diag.panel=panel.hist)
First, as many of you noticed last week, there is a high degree of collinearity between all
of the rock variables. Let’s reduce that to some degree by eliminating totalrock from the
analysis. This will take out the two highest correlations without loosing much
information, since the two different rock size categories are maintained. Now scan the
bottom row of plots. Note the classic Poisson distribution apparent in the plot of
maturetrees vs. lizards, as well as the general tendency of the variance in lizards to scale
with the mean. This indicates that a Poisson-distributed error structure is likely to be
appropriate. Also scan the second to bottom row of plots and note how several of the
stronger relationships are linearized to some extent by the log transformation of lizards.
This indicates that the default log link function of Poisson regression is likely to be
appropriate as well. Because the data fit what we expect from a Poisson distribution, we
no longer need to worry about nonlinearity, heteroscedasticity, or non-normality.
Finally, note the apparently quadratic relationship between woodebris and L.lizards. This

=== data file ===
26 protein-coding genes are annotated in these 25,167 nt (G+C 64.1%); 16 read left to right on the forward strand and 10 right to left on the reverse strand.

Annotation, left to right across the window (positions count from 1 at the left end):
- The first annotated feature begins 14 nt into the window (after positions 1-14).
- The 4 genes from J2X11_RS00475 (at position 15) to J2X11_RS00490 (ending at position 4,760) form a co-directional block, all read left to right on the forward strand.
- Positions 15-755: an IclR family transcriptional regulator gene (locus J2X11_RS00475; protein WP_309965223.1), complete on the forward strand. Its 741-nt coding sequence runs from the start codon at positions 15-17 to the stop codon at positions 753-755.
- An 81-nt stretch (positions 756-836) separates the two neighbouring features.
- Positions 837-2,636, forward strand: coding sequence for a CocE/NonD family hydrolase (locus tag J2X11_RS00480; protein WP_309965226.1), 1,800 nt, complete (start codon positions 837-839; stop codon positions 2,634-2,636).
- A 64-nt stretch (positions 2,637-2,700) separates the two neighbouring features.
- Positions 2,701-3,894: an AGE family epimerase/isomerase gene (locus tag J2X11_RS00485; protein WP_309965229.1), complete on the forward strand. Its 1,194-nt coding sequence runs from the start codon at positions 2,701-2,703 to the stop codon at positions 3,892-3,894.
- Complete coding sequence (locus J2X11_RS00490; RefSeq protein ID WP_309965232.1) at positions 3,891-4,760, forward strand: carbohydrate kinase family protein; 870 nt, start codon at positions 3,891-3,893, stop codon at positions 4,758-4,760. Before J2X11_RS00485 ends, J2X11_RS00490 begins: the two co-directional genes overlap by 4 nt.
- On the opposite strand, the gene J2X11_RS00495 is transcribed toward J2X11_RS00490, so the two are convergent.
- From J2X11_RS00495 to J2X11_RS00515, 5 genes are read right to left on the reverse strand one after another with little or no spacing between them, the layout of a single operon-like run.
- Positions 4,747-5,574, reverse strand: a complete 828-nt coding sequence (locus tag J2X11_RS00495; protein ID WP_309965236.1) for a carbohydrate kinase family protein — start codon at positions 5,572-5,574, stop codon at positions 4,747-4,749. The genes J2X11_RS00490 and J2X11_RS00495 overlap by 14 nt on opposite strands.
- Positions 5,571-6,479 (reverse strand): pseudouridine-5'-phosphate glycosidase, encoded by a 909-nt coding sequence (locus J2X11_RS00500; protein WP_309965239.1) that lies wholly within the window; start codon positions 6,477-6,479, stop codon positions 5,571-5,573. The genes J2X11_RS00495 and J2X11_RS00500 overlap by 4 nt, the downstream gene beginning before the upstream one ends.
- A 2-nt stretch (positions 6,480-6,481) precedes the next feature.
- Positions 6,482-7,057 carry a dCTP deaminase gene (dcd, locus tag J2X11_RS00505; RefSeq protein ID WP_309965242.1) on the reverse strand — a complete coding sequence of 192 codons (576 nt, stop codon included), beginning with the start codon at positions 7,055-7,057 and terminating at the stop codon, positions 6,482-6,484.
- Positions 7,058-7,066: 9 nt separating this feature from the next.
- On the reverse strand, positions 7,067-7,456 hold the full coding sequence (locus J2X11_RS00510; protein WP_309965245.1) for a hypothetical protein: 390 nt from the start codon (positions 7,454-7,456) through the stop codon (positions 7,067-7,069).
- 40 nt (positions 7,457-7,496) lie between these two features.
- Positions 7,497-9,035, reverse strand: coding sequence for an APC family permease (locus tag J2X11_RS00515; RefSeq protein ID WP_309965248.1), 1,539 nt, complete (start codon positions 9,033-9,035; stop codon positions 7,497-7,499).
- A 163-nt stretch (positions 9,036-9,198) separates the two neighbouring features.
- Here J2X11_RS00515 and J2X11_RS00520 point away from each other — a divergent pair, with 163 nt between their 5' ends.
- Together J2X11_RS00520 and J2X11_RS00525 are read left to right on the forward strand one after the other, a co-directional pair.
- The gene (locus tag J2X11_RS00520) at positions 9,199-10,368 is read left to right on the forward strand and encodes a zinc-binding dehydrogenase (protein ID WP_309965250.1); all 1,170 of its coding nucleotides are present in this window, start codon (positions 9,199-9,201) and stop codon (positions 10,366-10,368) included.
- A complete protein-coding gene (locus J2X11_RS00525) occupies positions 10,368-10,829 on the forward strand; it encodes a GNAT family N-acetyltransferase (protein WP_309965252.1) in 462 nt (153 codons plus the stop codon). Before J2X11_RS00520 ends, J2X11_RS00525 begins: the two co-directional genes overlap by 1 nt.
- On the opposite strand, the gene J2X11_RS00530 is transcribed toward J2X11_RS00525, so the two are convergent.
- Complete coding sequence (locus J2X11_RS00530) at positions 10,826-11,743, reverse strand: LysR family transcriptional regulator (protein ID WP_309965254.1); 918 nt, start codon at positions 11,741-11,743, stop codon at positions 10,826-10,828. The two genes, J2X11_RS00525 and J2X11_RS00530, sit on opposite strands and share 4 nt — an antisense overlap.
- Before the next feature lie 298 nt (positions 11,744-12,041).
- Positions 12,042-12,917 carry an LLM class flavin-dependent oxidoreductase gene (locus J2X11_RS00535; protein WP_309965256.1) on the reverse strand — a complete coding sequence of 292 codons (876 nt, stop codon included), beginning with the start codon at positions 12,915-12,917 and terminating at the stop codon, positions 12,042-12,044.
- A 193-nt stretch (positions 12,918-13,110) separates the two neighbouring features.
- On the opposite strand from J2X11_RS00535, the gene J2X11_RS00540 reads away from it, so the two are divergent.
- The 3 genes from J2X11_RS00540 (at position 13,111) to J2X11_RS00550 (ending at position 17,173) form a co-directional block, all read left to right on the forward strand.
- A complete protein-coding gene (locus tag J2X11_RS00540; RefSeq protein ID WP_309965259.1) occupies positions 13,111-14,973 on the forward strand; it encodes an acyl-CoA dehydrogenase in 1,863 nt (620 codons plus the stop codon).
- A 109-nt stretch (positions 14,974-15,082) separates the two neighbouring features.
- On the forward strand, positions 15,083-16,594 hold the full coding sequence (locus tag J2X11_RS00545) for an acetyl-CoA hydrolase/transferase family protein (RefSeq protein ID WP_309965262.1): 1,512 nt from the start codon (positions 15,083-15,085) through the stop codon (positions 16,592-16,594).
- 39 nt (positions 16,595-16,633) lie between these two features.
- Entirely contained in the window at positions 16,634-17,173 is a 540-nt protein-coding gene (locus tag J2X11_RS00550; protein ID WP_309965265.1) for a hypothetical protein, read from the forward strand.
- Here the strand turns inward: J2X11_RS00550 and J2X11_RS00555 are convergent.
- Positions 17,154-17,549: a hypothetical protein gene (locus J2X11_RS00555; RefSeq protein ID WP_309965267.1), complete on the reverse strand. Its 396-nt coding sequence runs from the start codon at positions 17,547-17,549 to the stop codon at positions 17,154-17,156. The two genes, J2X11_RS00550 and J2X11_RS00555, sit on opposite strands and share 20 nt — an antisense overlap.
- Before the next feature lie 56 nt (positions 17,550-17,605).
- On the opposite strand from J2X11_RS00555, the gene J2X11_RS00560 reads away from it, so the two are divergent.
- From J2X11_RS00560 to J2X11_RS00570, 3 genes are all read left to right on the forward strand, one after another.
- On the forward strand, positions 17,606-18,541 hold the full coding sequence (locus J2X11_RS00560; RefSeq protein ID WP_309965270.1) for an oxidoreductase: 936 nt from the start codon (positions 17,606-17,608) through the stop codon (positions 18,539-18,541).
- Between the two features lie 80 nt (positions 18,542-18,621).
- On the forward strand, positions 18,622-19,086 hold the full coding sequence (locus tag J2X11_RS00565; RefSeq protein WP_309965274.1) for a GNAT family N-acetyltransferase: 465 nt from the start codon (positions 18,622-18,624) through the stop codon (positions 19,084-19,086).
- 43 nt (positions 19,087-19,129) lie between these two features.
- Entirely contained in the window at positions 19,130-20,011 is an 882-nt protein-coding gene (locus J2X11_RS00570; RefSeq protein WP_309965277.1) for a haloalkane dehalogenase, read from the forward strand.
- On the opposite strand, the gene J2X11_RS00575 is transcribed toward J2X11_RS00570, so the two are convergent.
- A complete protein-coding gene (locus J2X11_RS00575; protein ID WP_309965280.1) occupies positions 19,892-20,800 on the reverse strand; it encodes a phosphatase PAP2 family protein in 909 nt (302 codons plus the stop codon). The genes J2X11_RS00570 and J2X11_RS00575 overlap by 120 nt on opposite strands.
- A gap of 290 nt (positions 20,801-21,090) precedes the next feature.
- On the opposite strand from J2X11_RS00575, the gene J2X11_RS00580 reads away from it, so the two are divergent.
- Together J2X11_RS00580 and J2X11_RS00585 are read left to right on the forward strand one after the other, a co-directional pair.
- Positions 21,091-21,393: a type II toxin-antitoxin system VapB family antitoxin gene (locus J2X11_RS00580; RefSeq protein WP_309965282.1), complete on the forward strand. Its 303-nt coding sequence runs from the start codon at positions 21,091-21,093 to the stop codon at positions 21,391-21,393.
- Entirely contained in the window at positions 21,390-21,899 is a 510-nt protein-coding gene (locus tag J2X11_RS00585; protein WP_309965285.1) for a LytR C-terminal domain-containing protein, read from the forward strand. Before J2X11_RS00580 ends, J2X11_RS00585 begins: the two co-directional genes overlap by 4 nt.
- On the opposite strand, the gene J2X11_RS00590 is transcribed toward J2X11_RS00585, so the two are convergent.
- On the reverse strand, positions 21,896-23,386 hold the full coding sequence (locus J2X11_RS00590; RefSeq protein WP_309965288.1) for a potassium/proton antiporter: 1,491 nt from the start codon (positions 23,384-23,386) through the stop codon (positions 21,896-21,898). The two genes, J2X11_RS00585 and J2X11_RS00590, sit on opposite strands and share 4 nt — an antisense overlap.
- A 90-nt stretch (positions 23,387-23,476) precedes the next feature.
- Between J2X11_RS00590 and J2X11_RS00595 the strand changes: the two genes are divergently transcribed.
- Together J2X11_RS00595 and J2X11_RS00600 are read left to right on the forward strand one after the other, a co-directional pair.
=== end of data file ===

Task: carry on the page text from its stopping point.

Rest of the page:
indicates that it may be appropriate to include the woodebris^2 term in your model.
2. Model selection
The lm function we have been using for general linear models cannot handle generalized
linear models. Instead, we will need to use the glm function, which is part of the stats
package. Calls to this function look very similar to those to lm, except that you have the
option of specifying a specific non-normal distribution of error terms. Start by fitting a
model that predicts raw number of lizards as a function of all explanatory variables
except for totalrock. Do not include woodebris2 yet. Note that adding the family =
poisson term is all you need to do to switch from the default Gaussian distribution of
error terms to a Poisson distribution:
fit0.P <- glm(lizards ~ Location + L.X11_30cm + L.X31_60cm +
woodebris + L.leafdebris + L.seedling + L.sapling +
maturetrees, family=poisson, data=DataT)
Last week taught us that model selection is tricky in this case, likely due to collinearity,